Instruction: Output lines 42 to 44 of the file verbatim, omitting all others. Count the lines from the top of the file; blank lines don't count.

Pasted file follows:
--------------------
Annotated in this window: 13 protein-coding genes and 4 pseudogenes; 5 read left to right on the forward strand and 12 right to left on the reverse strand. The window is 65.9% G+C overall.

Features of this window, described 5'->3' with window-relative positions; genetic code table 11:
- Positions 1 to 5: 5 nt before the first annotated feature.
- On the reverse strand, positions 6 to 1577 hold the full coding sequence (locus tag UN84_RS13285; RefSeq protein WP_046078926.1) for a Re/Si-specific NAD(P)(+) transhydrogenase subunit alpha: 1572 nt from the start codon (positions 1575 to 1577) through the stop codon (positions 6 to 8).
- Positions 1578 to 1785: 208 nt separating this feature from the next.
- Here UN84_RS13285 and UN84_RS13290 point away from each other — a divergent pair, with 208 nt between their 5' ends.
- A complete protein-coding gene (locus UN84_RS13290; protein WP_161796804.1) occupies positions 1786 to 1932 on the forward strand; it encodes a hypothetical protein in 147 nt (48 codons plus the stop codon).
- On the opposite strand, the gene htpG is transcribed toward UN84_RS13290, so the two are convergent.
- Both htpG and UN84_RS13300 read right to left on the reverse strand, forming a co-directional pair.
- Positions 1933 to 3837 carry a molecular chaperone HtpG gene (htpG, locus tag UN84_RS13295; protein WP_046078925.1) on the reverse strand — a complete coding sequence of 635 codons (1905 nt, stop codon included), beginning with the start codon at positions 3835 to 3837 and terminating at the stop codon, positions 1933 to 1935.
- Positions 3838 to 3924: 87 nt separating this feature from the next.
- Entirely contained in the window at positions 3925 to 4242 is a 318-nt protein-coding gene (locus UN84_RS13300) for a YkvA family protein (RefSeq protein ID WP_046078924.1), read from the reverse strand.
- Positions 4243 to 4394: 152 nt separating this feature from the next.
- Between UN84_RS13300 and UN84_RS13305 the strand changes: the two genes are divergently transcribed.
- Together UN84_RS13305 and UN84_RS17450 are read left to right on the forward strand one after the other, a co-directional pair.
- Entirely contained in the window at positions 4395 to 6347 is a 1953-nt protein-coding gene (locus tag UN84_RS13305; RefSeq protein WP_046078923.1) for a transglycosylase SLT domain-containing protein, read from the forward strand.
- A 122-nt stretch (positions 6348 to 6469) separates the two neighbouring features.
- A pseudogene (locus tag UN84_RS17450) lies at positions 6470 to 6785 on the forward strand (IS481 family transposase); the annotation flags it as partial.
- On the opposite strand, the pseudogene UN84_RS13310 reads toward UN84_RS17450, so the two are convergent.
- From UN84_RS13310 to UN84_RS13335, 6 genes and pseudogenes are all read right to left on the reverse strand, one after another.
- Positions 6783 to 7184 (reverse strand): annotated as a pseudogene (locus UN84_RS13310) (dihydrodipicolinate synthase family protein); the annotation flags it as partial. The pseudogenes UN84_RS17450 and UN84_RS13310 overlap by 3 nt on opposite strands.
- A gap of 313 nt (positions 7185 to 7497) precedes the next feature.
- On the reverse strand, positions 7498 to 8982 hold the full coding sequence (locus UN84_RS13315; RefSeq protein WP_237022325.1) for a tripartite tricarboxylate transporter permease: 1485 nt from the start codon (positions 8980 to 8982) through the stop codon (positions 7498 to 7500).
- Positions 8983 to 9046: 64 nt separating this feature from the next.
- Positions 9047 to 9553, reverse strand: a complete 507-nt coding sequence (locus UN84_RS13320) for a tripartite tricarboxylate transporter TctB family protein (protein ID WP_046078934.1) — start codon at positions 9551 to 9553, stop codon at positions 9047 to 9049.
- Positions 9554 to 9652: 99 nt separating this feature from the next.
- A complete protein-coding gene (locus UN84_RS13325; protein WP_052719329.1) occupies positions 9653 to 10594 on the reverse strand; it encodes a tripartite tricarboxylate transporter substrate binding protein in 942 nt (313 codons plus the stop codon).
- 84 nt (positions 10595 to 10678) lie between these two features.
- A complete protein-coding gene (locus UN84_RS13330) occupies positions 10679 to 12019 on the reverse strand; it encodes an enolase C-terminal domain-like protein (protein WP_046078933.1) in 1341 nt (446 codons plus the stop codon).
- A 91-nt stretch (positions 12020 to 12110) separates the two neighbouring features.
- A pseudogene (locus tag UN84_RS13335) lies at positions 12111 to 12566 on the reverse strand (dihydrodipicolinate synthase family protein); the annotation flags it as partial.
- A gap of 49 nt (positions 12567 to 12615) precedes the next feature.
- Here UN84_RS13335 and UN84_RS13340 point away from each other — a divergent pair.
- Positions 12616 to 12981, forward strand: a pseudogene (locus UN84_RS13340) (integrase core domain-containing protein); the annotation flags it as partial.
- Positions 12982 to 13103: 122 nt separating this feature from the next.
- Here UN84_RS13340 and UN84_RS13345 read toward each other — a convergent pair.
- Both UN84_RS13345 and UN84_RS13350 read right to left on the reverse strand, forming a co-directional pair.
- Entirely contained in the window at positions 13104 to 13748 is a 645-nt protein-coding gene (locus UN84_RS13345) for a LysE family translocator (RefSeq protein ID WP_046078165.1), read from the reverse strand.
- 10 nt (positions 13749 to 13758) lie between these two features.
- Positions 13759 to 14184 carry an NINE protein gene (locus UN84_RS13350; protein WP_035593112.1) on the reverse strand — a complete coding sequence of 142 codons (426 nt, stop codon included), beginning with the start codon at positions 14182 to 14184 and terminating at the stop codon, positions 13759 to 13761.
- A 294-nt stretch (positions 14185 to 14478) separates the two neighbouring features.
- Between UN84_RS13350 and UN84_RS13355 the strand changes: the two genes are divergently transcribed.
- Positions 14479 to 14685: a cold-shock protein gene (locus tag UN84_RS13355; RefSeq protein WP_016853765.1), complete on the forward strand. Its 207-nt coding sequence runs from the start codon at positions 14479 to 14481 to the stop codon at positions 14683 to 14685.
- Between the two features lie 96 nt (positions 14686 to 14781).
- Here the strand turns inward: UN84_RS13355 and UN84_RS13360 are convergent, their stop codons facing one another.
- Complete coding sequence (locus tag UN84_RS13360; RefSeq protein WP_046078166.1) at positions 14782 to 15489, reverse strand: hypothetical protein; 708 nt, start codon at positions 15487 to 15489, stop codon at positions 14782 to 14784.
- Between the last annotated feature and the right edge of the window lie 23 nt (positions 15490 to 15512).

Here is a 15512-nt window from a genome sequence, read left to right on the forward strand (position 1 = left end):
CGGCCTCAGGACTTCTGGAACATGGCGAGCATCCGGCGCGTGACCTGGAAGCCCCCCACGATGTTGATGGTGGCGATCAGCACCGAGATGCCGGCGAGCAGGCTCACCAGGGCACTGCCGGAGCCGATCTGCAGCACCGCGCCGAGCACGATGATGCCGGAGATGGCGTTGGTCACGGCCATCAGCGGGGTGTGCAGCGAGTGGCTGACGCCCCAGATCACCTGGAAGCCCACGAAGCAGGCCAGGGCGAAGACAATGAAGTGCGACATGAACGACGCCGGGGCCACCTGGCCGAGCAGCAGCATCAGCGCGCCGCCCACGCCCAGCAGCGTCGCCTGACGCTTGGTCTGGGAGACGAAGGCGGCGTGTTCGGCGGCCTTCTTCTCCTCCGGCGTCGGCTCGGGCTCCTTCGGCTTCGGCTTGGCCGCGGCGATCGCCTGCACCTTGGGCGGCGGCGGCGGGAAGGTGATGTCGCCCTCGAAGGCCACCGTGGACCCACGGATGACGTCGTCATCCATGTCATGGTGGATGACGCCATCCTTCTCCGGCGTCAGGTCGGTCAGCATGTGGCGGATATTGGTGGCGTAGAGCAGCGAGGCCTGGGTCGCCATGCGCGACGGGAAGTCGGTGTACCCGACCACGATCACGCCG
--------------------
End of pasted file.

- Between UN84_RS13350 and UN84_RS13355 the strand changes: the two genes are divergently transcribed.
- Positions 14479 to 14685: a cold-shock protein gene (locus tag UN84_RS13355; RefSeq protein WP_016853765.1), complete on the forward strand. Its 207-nt coding sequence runs from the start codon at positions 14479 to 14481 to the stop codon at positions 14683 to 14685.
- Between the two features lie 96 nt (positions 14686 to 14781).